Disaster! Operation Tomodachi
Friends to the rescue
By Edward Baxter, MSCFE Public Affairs
In frigid temperatures off the coast of Japan, Military Sealift Command dry cargo/ammunition ship USNS Matthew Perry delivered more than 200 pallets of humanitarian and disaster relief cargo to guided-missile destroyer USS McCampbell.
McCampbell's helicopters transported this precious cargo to hard-hit areas of northern Japan after a 9.0-magnitude earthquake triggered tsunamis March 11. More than 12,000 people were killed, 164,000 were displaced from their homes, and 15,000 were declared missing.
"The tsunamis tossed 300-plus-ton vessels a half-mile inland like they were toys," said Navy Diver Senior Chief Jon Klukas aboard MSC rescue and salvage ship USNS Safeguard, another MSC ship tasked in the relief effort.
The U.S. Navy sent 20 ships, 140 aircraft and 19,000 personnel to support Operation Tomodachi, a Japanese word that means "friend." Ships included those in the USS Ronald Reagan Carrier Strike Group and USS Essex Amphibious Ready Group. At the center of this support were seven MSC Naval Fleet Auxiliary Force ships and MSC-chartered high-speed vessel Westpac Express.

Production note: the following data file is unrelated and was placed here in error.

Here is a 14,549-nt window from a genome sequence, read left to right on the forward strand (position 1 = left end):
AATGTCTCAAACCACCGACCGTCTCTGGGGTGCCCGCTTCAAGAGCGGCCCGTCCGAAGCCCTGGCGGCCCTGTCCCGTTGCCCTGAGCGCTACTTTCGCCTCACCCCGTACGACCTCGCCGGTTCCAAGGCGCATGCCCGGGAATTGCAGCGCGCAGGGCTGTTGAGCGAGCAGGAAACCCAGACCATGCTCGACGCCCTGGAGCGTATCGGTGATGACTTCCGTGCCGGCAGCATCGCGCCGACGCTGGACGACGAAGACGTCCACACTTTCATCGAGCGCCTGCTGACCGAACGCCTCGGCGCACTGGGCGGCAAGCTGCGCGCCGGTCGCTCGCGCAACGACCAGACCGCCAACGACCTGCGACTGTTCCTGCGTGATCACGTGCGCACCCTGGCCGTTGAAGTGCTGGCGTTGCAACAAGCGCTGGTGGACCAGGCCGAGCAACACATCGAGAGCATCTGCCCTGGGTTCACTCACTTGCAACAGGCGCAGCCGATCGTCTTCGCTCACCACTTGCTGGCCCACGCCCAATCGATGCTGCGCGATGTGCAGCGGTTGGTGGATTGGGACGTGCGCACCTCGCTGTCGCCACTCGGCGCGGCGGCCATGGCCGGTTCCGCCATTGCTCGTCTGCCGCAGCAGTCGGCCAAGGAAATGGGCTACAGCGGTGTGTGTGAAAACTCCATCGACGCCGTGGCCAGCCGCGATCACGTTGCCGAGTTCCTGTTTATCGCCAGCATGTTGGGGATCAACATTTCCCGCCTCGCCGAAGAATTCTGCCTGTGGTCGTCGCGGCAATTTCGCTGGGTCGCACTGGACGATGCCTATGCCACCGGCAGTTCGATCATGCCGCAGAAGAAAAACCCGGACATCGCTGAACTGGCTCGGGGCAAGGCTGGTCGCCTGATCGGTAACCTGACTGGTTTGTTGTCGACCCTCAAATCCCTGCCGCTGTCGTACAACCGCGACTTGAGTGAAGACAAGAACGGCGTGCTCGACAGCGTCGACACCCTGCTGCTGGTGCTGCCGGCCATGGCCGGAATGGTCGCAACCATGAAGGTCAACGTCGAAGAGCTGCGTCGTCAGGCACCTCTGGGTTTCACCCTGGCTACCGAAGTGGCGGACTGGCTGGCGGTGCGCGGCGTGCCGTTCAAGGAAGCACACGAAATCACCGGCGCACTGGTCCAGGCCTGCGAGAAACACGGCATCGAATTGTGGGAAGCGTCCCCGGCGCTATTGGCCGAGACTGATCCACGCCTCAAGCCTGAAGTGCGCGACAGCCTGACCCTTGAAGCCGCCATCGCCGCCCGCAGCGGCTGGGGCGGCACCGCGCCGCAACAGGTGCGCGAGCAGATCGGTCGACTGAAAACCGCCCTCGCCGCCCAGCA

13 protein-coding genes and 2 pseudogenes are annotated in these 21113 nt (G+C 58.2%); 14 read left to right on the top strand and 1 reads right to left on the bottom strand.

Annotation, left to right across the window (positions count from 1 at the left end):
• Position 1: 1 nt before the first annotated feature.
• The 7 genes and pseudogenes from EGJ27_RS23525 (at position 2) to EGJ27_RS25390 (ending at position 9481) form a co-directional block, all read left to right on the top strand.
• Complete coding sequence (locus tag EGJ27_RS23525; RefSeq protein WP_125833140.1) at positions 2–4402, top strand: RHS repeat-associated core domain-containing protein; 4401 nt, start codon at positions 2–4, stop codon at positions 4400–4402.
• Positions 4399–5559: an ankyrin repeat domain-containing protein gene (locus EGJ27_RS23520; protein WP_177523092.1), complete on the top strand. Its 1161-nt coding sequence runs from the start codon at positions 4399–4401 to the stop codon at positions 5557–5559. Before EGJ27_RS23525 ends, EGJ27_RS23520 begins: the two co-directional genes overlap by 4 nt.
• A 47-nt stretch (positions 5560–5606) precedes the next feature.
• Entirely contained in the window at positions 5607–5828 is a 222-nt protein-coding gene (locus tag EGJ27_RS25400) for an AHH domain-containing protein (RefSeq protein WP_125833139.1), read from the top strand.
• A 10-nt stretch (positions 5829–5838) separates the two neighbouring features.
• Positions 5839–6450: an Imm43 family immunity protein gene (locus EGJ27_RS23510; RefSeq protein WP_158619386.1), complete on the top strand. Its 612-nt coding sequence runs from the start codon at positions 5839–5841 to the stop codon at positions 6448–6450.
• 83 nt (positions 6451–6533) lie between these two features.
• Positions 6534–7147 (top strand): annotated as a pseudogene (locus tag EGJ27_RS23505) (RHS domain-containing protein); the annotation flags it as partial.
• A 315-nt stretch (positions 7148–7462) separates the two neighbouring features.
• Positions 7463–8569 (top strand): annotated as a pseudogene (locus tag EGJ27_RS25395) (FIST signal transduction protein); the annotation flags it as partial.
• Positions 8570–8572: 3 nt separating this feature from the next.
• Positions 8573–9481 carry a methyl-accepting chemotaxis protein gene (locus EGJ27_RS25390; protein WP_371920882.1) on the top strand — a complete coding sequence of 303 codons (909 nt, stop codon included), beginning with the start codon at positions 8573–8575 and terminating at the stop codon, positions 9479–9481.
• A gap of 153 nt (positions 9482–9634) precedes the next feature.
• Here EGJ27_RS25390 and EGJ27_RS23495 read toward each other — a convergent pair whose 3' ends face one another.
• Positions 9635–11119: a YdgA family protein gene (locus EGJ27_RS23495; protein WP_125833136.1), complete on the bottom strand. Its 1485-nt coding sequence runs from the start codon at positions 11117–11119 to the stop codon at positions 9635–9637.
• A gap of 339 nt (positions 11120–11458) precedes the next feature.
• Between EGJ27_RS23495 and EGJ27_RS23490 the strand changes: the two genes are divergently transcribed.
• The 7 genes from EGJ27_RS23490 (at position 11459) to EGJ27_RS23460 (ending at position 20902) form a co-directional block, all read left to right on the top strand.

The relief effort began March 13 when Reagan arrived off Sendai, about 190 miles north of Tokyo. Helicopters immediately delivered relief supplies ashore and conducted search and rescue and aerial reconnaissance missions.
Fast combat support ship USNS Bridge was the first MSC ship on site. Within days, more MSC ships joined the group, including Perry; fleet replenishment oilers USNS Pecos and USNS Rappahannock; dry cargo/ammunition ships USNS Carl Brashear and USNS Richard E. Byrd; and Safeguard.